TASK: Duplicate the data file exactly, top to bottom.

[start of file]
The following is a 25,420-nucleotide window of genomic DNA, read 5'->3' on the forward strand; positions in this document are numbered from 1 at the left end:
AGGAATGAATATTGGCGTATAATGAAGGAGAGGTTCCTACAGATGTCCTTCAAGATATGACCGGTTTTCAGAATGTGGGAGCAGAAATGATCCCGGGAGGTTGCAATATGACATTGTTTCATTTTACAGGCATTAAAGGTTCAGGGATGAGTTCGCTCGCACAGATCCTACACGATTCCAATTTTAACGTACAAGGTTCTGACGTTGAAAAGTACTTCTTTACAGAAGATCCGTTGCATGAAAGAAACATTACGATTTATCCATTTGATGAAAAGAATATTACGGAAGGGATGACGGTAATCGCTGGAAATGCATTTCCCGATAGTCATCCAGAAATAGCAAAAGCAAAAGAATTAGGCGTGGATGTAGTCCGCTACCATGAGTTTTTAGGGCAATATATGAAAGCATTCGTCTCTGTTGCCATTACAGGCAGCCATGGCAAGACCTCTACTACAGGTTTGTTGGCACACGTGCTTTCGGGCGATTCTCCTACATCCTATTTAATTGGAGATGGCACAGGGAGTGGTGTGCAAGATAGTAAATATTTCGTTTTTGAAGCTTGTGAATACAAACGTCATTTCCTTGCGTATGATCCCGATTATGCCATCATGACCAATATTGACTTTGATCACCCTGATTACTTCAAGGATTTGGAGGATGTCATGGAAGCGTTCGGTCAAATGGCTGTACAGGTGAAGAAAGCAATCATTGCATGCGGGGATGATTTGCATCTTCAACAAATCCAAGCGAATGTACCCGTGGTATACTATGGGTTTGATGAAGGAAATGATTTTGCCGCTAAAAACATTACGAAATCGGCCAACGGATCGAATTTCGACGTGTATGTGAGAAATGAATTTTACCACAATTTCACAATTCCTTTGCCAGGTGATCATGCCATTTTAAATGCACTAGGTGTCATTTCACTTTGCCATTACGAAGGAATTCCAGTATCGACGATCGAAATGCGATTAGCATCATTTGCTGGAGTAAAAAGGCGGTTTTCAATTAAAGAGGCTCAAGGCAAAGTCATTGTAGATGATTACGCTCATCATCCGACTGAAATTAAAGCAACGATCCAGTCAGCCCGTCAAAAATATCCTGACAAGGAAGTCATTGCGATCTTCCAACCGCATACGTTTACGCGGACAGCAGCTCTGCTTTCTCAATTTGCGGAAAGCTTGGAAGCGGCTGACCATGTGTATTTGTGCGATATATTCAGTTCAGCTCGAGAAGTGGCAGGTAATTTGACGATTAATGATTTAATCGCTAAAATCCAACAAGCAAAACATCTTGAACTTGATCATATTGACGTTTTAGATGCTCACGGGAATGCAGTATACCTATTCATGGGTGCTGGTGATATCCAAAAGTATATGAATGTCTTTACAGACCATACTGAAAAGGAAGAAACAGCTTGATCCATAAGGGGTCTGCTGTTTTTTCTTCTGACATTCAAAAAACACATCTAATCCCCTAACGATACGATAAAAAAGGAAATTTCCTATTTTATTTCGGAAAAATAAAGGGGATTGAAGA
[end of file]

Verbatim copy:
The following is a 25,420-nucleotide window of genomic DNA, read 5'->3' on the forward strand; positions in this document are numbered from 1 at the left end:
AGGAATGAATATTGGCGTATAATGAAGGAGAGGTTCCTACAGATGTCCTTCAAGATATGACCGGTTTTCAGAATGTGGGAGCAGAAATGATCCCGGGAGGTTGCAATATGACATTGTTTCATTTTACAGGCATTAAAGGTTCAGGGATGAGTTCGCTCGCACAGATCCTACACGATTCCAATTTTAACGTACAAGGTTCTGACGTTGAAAAGTACTTCTTTACAGAAGATCCGTTGCATGAAAGAAACATTACGATTTATCCATTTGATGAAAAGAATATTACGGAAGGGATGACGGTAATCGCTGGAAATGCATTTCCCGATAGTCATCCAGAAATAGCAAAAGCAAAAGAATTAGGCGTGGATGTAGTCCGCTACCATGAGTTTTTAGGGCAATATATGAAAGCATTCGTCTCTGTTGCCATTACAGGCAGCCATGGCAAGACCTCTACTACAGGTTTGTTGGCACACGTGCTTTCGGGCGATTCTCCTACATCCTATTTAATTGGAGATGGCACAGGGAGTGGTGTGCAAGATAGTAAATATTTCGTTTTTGAAGCTTGTGAATACAAACGTCATTTCCTTGCGTATGATCCCGATTATGCCATCATGACCAATATTGACTTTGATCACCCTGATTACTTCAAGGATTTGGAGGATGTCATGGAAGCGTTCGGTCAAATGGCTGTACAGGTGAAGAAAGCAATCATTGCATGCGGGGATGATTTGCATCTTCAACAAATCCAAGCGAATGTACCCGTGGTATACTATGGGTTTGATGAAGGAAATGATTTTGCCGCTAAAAACATTACGAAATCGGCCAACGGATCGAATTTCGACGTGTATGTGAGAAATGAATTTTACCACAATTTCACAATTCCTTTGCCAGGTGATCATGCCATTTTAAATGCACTAGGTGTCATTTCACTTTGCCATTACGAAGGAATTCCAGTATCGACGATCGAAATGCGATTAGCATCATTTGCTGGAGTAAAAAGGCGGTTTTCAATTAAAGAGGCTCAAGGCAAAGTCATTGTAGATGATTACGCTCATCATCCGACTGAAATTAAAGCAACGATCCAGTCAGCCCGTCAAAAATATCCTGACAAGGAAGTCATTGCGATCTTCCAACCGCATACGTTTACGCGGACAGCAGCTCTGCTTTCTCAATTTGCGGAAAGCTTGGAAGCGGCTGACCATGTGTATTTGTGCGATATATTCAGTTCAGCTCGAGAAGTGGCAGGTAATTTGACGATTAATGATTTAATCGCTAAAATCCAACAAGCAAAACATCTTGAACTTGATCATATTGACGTTTTAGATGCTCACGGGAATGCAGTATACCTATTCATGGGTGCTGGTGATATCCAAAAGTATATGAATGTCTTTACAGACCATACTGAAAAGGAAGAAACAGCTTGATCCATAAGGGGTCTGCTGTTTTTTCTTCTGACATTCAAAAAACACATCTAATCCCCTAACGATACGATAAAAAAGGAAATTTCCTATTTTATTTCGGAAAAATAAAGGGGATTGAAGA